Barred Owl Removal Planned & Free Pesticide Removal

Barred Owl Removal Planned & Free Pesticide Removal

Barred Owl Removal Planned & Free Pesticide Removal

I’m Lacy Gray with Washington Ag Today.

In an effort to bring ever growing barred owl numbers into check in order to protect the endangered spotted owl, which is on the brink of extinction, the U.S. Fish and Wildlife Service recently released its plans to have armed bird specialists lethally remove over 3 thousand barred owls in four study areas in Washington, Oregon, and Northern California over the next four years. Barred owls have been aggressively invading spotted owl territories over the last fifty years. Since 2009 the agency has been consulting scientific studies and focus groups, and gathering public comments on the possibility of lethal removal of the barred owl. A final decision on the $3 million plan will be issued within the next thirty days.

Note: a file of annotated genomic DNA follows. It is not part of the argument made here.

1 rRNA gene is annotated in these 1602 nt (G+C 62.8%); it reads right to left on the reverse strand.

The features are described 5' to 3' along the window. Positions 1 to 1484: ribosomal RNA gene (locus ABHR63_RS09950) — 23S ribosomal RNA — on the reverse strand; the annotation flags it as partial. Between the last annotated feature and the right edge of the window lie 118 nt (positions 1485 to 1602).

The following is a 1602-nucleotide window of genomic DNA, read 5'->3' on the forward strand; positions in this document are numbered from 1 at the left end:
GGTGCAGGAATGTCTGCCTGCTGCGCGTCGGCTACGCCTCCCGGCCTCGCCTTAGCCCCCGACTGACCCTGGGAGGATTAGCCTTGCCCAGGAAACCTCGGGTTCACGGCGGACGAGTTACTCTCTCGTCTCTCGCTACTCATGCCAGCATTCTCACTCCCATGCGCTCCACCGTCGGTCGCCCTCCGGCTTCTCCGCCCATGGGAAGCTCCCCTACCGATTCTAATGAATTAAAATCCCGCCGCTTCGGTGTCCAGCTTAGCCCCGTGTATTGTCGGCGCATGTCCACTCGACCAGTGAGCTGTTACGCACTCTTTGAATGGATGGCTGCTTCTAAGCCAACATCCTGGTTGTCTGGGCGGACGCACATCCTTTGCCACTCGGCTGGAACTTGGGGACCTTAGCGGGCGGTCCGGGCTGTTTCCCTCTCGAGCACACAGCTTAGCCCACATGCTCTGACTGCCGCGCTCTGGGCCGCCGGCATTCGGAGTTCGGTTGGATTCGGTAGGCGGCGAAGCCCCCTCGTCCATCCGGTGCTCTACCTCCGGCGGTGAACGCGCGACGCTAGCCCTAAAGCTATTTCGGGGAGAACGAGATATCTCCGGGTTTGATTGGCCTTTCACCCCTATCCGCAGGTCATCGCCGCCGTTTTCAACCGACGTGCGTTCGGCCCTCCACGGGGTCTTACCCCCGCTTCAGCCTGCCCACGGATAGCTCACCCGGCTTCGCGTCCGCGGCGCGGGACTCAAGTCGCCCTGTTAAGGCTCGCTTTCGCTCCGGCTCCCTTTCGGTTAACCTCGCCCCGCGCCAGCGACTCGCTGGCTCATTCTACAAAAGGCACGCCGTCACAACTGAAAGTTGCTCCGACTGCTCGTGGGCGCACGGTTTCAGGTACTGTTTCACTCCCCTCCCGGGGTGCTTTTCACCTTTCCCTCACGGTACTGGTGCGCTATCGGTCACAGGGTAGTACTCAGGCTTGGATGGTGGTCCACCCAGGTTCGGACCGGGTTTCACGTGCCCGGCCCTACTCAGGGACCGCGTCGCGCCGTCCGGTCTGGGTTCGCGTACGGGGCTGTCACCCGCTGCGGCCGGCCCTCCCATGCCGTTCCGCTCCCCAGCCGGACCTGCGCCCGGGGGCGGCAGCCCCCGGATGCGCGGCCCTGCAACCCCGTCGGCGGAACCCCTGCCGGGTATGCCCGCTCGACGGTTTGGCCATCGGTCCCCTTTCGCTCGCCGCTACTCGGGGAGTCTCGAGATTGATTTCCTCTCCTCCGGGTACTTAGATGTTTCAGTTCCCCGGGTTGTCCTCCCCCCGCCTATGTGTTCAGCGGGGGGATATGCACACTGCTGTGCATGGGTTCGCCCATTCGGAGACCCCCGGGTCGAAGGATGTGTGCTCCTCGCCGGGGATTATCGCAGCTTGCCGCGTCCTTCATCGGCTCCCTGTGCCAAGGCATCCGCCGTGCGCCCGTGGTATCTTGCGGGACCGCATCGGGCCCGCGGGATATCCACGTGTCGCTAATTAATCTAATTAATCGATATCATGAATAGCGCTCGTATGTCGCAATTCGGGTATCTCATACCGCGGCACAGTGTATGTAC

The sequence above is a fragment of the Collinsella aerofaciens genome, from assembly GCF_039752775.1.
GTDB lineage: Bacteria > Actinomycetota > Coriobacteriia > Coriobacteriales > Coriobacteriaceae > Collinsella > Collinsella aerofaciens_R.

Since the Washington State Department of Agriculture began its pesticide disposal program in 1988 roughly 2.7 million pounds of unusable pesticides have been collected from over 7,300 customers. This September the WSDA is again planning to collect unwanted agricultural and commercial-grade pesticides from cranberry farmers and other Grays Harbor and Pacific county growers, public entities and residents. WSDA’s Mike Louisell explains.

LOUISELL: We’re focusing on pesticides that they may no longer need - like insecticides or some herbicides, maybe some fungicides, and we’re willing to go down there and help them out by getting rid of pesticides that they just no long need to use or have laying around on their properties.

Sign-up by Aug. 5 by contacting WSDA at (360) 902-2056. The actual collection date will be set later.


I’m Lacy Gray and that’s Washington Ag Today on the Ag Information Network. 

Previous ReportLivestock Groups Sue USDA
Next ReportBan Lifted & Wheat Harvest Moving Right Along